I did find one. It was a simple review with only two lines of text that said “focus on combat and get Fighter Transformation then go to the shops.” Alright, slightly obscure as heck to not only make it a certain difficult transformation you need to learn, but also to learn it and then visit the shops to trigger it. But bliss was me when I did it and a little mini fighting icon showed up on the main menu. Will I now be a mech and kick the power of love into people’s faces?
I mash the icon and it loads…
… and its glitched. Like straight up missing no Street Fighter Style grossness is flashing my screen and at this point I just grit my teeth and start mashing buttons trying to pull off special moves. Why not? I suffered so much to get this, I’m going to make the best of it.
I reset and load again, but somehow when playing I lost the icon again to go back to the fighting mode. I figure you need to constantly go to the store every turn to keep it unlocked. However, if you finish Coco even without getting the unlockable mini games they are now an option on the Main Menu. You select that and the game glitches. SHUCKS.
Fear sweeps over me. Am I using the wrong emulator core for this game? Where did I get this rom again? Am I the one who’s wrong?
With a low growl, I fetch a new rom, this time not from some crazy person’s cool as ice rom haxzors sites, but instead off archive.org because I’m doing it for the game preservation, baby. We gotta know if mechs are in this thing! We gotta know what the mini games are. The world needs more wholesome girl games that promote good vibes, help people, and look stylish while we do it. I even made a choice to play the game on an entirely different emulator, just to rule out an emulation issue. Put your dank dead eyes on, mom is going hardcore.
I’m now a Coco pro. I feel like I could raise 8 children without losing a tear. If I still smoked, my ashtray would look like a blooming onion garden. I would imagine this is how most Japanese players played games like these in the day – hunkering down and smoking one or two packs of smokes as their stats slowly rise. This is the true vibe of classic PC gaming.
Guess what? Two hours in and doing all the steps to get the mini games equals EXACTLY THE SAME GLITCH. Is it possible NO ONE cares about Fancy Coco that when the only person 10 years ago dumped this, that lonely ROM went unchecked and somehow got shucked up being passed around from torrent to torrent?
So you made it this far into my tale of woe. The mystery of Coco is lost to the ages until a better copy can be uploaded or someone tests out another emulator. We will never know about the world Coco tried to build, the friends we made along the way, or the mechs.
However, I kept searching and found out by chance what Fancy Coco is all about and the answer is fascinating.
Fancy Coco was never an anime or a comic, but was a popular radio drama that appeared on KBS Kyoto with the voice talents of Yuri Shiratori and Nobuyuki Hiyama. The radio drama follows the story of Coco who is a bit insufferable, but has a good heart as she makes friends, plays with her cat, learns magic, and transforms into a giant mech with her friends to save the world from demon dragon turtles.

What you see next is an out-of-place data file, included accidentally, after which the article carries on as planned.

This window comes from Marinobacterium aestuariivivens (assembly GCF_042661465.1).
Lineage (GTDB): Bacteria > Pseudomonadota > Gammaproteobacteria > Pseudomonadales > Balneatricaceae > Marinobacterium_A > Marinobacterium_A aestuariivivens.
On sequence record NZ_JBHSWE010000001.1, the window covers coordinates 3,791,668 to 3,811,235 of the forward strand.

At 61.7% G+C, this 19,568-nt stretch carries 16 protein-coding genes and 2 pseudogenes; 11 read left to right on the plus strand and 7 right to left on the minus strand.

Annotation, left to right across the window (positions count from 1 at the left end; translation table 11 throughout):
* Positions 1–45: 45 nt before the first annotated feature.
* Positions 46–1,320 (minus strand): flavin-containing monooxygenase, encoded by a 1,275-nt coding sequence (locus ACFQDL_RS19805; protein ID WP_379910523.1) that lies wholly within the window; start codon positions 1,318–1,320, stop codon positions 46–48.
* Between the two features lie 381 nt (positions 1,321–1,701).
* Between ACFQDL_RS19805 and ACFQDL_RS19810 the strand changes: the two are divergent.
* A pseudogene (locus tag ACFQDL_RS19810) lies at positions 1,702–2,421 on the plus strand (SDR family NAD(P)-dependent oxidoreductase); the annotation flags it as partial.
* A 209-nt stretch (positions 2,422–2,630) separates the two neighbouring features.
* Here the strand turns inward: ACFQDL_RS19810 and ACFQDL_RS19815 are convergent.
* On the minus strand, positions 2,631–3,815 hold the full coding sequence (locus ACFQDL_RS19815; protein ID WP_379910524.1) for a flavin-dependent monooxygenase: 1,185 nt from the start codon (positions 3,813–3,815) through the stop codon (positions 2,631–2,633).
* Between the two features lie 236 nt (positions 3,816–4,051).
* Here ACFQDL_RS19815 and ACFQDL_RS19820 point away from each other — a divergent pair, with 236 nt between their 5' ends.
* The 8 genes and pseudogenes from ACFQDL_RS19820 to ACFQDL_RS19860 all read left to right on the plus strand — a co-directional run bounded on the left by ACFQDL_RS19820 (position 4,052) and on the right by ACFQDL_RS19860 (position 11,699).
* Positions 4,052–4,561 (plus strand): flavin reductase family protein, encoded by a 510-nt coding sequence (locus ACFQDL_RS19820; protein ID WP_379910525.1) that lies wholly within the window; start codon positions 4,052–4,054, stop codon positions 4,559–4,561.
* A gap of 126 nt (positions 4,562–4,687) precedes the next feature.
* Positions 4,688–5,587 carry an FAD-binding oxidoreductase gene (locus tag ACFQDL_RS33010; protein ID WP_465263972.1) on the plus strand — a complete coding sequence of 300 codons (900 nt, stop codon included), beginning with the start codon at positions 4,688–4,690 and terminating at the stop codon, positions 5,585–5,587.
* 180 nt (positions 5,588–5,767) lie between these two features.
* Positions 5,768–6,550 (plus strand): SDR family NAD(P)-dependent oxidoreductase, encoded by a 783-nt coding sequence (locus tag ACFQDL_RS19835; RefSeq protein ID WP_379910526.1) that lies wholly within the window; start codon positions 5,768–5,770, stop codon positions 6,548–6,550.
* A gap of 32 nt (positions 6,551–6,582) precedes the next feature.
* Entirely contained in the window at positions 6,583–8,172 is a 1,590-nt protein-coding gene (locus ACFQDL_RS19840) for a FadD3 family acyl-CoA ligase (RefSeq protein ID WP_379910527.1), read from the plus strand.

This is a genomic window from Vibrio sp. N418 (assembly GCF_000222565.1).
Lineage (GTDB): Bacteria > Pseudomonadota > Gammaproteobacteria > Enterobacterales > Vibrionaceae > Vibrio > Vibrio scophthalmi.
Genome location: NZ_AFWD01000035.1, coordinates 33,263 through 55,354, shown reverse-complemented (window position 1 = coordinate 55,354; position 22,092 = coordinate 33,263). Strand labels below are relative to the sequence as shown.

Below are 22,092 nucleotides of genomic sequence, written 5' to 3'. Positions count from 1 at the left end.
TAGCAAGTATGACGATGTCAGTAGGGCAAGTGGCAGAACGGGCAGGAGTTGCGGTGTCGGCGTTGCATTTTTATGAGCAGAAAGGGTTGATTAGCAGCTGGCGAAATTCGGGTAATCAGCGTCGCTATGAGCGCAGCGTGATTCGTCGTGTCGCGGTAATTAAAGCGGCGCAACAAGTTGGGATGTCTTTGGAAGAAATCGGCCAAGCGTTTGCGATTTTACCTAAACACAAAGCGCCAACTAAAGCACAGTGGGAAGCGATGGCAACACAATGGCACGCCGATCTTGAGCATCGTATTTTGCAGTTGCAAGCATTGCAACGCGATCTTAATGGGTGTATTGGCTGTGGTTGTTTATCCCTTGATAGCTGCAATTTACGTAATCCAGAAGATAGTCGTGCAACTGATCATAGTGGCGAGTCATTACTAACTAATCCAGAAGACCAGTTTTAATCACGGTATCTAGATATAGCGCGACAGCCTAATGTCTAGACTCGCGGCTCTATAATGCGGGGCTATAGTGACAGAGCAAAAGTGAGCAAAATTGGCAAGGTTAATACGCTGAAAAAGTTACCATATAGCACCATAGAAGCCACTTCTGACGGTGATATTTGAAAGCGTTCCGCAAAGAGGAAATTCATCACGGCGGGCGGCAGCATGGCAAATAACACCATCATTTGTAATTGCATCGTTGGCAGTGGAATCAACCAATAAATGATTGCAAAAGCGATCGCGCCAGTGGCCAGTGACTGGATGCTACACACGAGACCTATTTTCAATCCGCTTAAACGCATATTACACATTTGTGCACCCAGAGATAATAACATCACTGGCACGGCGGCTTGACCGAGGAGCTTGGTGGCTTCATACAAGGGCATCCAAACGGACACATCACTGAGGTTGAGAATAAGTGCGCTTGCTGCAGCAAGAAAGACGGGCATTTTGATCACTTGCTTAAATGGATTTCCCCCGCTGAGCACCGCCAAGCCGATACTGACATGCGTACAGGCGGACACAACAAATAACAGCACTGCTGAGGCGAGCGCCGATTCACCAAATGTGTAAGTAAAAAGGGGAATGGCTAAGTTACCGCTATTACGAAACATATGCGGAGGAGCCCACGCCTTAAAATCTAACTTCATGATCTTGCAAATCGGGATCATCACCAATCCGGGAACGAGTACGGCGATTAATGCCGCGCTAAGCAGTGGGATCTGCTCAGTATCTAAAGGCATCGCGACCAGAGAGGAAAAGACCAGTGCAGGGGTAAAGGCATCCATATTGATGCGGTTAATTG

No really, there even looks like a mech dating element of sorts happens in the radio drama, but after dumping around 48 hours into raising an army of Fancy Coco’s I’m not about to sit through the very expansive CD library including doujin CDs of pirate recordings for the full story. But what is delightful is that there was an answer as to what is this crazy princess maker game and why it has magical anime princess girl mechs in it.
Coco is about growing up and discovering yourself. It’s about what is real and what’s not in this world. Fancy Coco takes you on an epic journey to save the world through love and friendship, and hopefully it’ll be worth it when we get to the ending. The real problem with Fancy Coco is when you assume radical ideas by piecing together fragments of the truth to build on a false narrative. However, if you have integrity and take a closer look and follow educated leads, you will discover all that is true, and the truth is often simple and silly. Fancy Coco taught me this and more.
SHOULD YOU PLAY FANCY COCO?
Sure! If you are a fan of Princess Maker style games, you would enjoy Coco. And if it’s possible to get the PS1 version to work, the mini games are worth your time. However, the biggest reason you play Coco is because legends Ryu Umemoto and Takeaki Watanabe composed all the tracks on the PC-98 release, and every track is a jam.
I give Fancy Coco 5 Radio Dramas out of 20 obscure Japanese search strings.
Hey for those who still need more Coco, my SuperMod Ada ripped the images from the CD so you can at least get an idea of how cool the two mini games are. Enjoy!